A similar provision is “followed in the State Executive as well where under Article 153 of the constitution the Governor takes the place of the President and to aid and advice him a Council of Ministers headed by the Chief Minister is appointed under Article 164.”The work and function of the Ministers under the heads of both Executives are quite similar along the process of their removal, collective responsibility, accountability, scope of advice and its bindingness and last is the degree of the judicial scrutiny to such advice can be subjected too. Therefore it becomes important to look into the nature and scope of the position held by the Council of Ministers and the advice which is rendered by them, upon which the future policies and actions are dependent.

Collective Responsibilities of the Council of Ministers

“The principle of collective responsibility may be regarded as fundamental to the working of a parliamentary government, as it is in the solidarity its main strength lies.” The underlying principle behind the collective responsibility of the Council of Ministers is that it should be responsible as a body for general conduct of the affairs of the government. The term “collective” means that all ministers in the Council of Ministers should swim or sink together or stand and fall together. Collective responsibility envisages that each minister in the entire government assumes responsibility for the cabinet decision and action taken to implement the same. 

The policies, programmes or any other schemes of the cabinet have to be supported by each minister till they are a part of such cabinet. There can be no room for any difference of opinion with respect to any decision taken by the cabinet whether inside or outside the legislature. The principle of collective responsibility not at all means that every minister must take an active participation in the formulation of policy, or that he should be present in the committee room whenever the decision is taken because it is not possible in today’s time as the size of the cabinet are very large. It just means, in the words of the Supreme Court of India, the principle of collective responsibility is that “for every decision is taken by the cabinet, each one of the ministers is responsible to the legislature concerned.”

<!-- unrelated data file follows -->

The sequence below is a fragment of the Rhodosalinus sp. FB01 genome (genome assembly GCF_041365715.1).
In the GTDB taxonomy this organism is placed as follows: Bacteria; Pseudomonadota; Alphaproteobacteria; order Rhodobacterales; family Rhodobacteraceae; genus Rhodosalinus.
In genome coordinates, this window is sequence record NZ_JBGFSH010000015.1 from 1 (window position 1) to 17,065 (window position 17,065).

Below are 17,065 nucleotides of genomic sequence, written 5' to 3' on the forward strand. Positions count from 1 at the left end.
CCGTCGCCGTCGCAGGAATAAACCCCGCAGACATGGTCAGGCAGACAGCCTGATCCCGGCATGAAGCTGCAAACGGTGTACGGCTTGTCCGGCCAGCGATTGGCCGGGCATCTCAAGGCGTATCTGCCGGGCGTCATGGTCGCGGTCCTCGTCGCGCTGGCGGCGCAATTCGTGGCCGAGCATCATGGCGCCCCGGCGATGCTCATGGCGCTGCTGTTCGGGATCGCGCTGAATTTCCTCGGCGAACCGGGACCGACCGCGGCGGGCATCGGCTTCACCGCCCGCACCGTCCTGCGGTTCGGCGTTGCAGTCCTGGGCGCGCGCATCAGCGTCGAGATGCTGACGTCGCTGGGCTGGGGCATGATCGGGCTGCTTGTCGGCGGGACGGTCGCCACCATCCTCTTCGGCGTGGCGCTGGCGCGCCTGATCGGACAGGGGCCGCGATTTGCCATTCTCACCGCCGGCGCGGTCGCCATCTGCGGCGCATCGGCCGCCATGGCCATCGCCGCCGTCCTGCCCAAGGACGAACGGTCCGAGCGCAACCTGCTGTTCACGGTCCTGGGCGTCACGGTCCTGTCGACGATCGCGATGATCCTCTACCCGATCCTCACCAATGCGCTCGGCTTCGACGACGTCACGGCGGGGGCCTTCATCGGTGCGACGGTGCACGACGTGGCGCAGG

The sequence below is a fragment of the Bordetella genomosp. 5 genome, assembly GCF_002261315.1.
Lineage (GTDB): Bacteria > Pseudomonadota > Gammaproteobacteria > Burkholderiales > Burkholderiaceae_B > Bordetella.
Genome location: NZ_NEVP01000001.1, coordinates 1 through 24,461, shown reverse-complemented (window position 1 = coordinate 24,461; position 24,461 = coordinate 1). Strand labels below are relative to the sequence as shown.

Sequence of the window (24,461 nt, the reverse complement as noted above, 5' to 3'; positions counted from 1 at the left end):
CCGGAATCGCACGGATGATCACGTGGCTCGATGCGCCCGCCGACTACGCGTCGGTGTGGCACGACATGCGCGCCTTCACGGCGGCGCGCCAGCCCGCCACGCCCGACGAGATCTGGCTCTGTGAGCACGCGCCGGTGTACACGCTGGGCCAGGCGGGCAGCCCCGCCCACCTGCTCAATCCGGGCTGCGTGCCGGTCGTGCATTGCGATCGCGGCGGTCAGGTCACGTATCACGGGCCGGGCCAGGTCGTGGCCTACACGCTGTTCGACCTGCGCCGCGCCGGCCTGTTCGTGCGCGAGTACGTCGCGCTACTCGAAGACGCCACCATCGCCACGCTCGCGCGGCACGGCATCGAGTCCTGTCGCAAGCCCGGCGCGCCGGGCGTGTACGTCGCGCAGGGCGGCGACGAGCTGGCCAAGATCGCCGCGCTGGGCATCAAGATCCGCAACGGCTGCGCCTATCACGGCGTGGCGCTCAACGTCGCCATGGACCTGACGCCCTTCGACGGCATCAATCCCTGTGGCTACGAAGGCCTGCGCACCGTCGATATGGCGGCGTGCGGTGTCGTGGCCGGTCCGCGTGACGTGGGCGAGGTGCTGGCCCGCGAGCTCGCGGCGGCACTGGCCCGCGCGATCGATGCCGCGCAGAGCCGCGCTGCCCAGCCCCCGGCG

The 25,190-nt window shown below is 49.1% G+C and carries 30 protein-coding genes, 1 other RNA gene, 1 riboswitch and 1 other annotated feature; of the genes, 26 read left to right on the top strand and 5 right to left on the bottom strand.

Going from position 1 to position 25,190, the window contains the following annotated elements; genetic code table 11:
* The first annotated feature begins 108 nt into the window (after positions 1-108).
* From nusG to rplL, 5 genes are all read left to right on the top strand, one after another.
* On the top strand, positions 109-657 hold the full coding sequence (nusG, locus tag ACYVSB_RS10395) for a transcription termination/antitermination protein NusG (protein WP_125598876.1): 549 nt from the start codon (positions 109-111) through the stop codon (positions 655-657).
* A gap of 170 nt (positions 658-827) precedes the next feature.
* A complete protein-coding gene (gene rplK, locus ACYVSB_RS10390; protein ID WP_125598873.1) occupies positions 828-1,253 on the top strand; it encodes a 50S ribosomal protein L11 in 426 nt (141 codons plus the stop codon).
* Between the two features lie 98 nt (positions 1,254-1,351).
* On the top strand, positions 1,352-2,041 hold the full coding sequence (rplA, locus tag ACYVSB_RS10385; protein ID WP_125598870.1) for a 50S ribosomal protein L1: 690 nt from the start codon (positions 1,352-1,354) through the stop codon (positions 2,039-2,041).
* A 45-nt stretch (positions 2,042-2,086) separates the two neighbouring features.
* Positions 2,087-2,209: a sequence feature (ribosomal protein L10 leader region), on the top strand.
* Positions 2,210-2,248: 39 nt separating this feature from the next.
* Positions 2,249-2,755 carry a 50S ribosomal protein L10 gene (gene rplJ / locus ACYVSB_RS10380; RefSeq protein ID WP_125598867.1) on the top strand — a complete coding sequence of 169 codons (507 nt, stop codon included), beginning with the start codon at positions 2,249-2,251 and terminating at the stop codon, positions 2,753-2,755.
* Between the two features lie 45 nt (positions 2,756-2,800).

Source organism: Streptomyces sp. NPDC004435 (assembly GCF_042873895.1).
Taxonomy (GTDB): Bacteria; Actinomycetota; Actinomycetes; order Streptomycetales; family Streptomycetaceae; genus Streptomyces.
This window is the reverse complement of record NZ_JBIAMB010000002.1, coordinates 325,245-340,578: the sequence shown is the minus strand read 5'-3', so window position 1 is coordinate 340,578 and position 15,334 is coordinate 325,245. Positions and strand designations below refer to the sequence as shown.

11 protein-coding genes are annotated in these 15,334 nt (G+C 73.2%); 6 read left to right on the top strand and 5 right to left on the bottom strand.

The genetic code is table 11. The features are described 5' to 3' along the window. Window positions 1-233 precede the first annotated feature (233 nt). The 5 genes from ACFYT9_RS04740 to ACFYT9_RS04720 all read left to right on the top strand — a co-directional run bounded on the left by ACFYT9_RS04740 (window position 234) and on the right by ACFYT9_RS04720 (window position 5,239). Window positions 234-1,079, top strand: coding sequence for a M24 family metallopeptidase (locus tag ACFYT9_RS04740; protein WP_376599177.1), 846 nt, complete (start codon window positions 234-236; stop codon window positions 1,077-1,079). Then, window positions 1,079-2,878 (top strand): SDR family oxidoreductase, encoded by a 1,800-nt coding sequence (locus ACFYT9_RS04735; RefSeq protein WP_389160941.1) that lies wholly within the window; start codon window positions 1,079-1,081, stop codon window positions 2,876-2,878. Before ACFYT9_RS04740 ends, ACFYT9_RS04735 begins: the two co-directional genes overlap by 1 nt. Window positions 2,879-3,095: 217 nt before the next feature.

Further the principle of collective responsibility is both salutary and necessary, and can be seen with the help of few case laws: Firstly in the case of SP Anand v. HD Dev Gowda, it was held that “once a Prime Minister is appointed, he is also a minister and collectively responsible to the house as the Council of Ministers.” Further Gujarat High Court described the collective responsibility as follows: “collective responsibility means all Ministers share collective responsibility for every decision taken whether they have dissented or not to such decisions. It means that their decisions must have unanimity and confidentiality.” Now if we look at the term confidentiality it takes us to the idea of secrecy which means that all the decision taken or the deliberations discussed in the cabinet meeting must not be disclosed in the public and should remain only with the Council of Ministers because if the dissents or deliberation are presented in the public, it becomes a threat to both, the government and the nation. Thirdly the Supreme Court held in another case that “all the ministers in the Council should exhibit unanimity in their decision even if they might have expressed a different view in the meeting of the cabinet.”